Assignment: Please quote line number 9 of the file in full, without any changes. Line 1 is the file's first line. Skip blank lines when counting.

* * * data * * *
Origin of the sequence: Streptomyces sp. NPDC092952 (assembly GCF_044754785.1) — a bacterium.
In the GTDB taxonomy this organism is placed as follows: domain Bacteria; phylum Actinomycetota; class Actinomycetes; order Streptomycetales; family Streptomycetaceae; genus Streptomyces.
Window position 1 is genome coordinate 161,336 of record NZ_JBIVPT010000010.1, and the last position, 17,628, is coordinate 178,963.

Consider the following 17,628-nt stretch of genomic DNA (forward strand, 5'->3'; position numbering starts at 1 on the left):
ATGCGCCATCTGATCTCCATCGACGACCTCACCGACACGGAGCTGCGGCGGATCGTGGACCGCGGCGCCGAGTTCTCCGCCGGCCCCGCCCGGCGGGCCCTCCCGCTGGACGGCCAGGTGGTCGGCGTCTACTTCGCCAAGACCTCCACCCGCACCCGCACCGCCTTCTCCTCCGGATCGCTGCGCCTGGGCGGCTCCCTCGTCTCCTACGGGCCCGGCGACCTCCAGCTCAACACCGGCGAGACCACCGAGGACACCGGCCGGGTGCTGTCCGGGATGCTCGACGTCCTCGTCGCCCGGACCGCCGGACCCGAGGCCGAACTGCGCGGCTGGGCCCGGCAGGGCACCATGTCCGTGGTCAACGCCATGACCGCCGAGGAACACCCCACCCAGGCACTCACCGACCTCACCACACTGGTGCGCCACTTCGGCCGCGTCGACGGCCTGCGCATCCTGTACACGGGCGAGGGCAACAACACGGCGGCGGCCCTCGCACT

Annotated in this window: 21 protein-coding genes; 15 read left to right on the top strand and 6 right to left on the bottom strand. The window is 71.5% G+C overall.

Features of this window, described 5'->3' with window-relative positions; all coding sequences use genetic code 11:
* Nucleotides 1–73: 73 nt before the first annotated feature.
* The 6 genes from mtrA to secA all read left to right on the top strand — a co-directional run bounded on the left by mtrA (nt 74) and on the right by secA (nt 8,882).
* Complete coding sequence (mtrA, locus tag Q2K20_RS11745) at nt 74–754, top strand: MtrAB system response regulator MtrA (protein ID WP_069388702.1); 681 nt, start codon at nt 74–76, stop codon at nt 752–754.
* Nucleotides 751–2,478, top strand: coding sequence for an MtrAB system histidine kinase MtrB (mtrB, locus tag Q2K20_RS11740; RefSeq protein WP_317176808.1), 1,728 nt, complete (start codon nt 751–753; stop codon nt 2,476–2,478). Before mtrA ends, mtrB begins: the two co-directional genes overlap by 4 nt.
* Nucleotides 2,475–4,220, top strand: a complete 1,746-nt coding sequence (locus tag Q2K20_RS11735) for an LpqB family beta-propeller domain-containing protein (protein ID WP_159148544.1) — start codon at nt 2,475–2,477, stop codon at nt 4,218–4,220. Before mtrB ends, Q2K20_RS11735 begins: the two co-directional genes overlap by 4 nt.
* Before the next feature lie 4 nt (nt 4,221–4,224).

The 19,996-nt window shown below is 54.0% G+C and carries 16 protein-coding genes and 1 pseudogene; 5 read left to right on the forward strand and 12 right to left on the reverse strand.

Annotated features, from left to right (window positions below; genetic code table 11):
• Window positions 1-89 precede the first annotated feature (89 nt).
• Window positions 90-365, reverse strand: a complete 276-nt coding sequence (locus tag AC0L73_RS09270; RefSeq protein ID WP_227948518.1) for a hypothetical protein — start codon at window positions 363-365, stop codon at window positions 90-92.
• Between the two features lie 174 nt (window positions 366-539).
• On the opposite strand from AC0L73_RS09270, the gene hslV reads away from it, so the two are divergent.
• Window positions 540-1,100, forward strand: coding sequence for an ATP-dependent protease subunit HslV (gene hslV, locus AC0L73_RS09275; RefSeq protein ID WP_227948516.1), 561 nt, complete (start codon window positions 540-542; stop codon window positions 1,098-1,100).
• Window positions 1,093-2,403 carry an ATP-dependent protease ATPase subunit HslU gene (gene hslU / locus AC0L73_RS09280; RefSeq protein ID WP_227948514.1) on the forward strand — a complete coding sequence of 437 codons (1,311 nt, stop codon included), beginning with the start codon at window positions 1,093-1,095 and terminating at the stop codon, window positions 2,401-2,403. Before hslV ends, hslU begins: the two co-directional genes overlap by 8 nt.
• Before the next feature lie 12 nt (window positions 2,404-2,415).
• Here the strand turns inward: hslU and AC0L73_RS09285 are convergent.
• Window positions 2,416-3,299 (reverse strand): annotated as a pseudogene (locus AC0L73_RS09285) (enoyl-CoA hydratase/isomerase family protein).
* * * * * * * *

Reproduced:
* The 6 genes from mtrA to secA all read left to right on the top strand — a co-directional run bounded on the left by mtrA (nt 74) and on the right by secA (nt 8,882).